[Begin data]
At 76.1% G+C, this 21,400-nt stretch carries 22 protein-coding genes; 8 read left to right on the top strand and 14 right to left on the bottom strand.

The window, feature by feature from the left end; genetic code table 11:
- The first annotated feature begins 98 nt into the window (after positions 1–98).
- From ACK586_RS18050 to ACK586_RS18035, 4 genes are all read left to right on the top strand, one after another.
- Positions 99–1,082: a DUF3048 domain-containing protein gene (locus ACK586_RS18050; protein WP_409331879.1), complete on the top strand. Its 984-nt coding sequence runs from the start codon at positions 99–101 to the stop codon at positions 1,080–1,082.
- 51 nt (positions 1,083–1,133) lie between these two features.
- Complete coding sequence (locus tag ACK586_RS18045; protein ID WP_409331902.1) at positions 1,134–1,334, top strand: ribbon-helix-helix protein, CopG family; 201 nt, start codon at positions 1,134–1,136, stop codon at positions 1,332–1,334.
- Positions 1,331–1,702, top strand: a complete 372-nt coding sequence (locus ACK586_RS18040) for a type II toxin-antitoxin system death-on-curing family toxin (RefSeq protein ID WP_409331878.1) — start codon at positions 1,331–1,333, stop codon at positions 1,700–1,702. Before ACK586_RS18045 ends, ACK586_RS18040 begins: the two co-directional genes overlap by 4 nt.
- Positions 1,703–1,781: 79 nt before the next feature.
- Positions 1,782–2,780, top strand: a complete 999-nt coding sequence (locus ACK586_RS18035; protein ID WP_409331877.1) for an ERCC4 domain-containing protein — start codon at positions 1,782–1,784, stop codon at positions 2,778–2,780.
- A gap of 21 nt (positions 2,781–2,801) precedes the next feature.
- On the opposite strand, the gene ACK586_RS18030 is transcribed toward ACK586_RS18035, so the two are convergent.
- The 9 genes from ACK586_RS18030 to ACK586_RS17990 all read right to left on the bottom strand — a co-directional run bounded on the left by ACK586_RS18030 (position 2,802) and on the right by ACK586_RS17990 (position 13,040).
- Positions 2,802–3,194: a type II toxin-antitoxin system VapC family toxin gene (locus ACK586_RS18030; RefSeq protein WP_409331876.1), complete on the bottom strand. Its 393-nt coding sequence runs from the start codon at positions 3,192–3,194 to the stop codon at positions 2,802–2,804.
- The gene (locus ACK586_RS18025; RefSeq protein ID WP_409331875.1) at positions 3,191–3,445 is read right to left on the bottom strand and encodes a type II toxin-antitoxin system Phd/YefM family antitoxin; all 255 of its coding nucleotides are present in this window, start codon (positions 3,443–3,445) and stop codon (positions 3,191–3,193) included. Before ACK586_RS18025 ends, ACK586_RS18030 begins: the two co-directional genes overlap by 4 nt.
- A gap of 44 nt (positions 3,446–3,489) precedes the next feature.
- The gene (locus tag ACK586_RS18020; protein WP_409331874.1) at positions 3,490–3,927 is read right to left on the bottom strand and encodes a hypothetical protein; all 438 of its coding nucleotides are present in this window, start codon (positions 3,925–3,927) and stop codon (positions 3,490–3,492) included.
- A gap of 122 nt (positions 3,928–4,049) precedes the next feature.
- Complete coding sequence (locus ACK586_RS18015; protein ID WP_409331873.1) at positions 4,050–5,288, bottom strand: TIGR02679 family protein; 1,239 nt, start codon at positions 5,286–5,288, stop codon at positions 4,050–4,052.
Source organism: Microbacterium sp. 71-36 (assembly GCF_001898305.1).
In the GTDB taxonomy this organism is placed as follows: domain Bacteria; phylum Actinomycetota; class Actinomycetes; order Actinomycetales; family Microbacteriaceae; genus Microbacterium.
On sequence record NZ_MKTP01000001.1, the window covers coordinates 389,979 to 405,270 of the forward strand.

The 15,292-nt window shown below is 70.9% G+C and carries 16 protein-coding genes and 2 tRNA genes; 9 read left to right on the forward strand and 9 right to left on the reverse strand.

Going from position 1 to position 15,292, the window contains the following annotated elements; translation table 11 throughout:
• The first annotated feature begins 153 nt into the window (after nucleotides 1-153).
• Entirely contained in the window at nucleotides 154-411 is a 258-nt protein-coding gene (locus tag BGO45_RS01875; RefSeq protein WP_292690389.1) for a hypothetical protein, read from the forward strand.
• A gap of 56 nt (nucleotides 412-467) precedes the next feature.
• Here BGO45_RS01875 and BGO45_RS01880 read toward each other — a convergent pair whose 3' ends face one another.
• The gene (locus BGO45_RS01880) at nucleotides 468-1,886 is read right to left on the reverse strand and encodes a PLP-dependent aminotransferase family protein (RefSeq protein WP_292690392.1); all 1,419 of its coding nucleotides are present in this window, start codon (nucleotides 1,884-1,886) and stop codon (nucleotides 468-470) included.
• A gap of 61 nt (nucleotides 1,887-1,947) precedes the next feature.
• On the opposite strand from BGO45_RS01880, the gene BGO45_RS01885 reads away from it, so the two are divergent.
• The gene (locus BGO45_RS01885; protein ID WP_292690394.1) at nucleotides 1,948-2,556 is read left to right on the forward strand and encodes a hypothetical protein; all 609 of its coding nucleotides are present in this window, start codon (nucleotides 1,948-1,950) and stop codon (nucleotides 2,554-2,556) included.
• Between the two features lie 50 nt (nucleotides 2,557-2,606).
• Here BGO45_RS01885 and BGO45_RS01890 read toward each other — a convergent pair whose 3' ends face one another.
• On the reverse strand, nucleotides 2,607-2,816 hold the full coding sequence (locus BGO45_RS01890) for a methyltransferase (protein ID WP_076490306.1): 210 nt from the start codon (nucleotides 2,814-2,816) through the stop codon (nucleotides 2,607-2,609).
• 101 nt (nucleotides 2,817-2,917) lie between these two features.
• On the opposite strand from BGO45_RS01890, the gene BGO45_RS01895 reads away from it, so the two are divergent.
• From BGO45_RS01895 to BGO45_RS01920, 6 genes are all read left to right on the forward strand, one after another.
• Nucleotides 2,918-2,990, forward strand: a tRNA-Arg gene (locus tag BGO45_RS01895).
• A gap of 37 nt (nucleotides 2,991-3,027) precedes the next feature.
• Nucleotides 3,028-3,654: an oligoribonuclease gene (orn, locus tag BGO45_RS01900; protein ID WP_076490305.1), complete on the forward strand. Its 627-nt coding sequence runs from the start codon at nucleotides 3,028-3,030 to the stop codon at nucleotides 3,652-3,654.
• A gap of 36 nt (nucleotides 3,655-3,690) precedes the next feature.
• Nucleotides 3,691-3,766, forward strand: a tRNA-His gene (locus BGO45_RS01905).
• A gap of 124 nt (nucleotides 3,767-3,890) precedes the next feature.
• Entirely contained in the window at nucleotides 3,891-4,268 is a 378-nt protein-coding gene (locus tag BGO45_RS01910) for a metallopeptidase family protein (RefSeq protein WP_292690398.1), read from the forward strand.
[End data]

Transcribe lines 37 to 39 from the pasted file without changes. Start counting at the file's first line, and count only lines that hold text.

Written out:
• On the opposite strand from BGO45_RS01890, the gene BGO45_RS01895 reads away from it, so the two are divergent.
• From BGO45_RS01895 to BGO45_RS01920, 6 genes are all read left to right on the forward strand, one after another.
• Nucleotides 2,918-2,990, forward strand: a tRNA-Arg gene (locus tag BGO45_RS01895).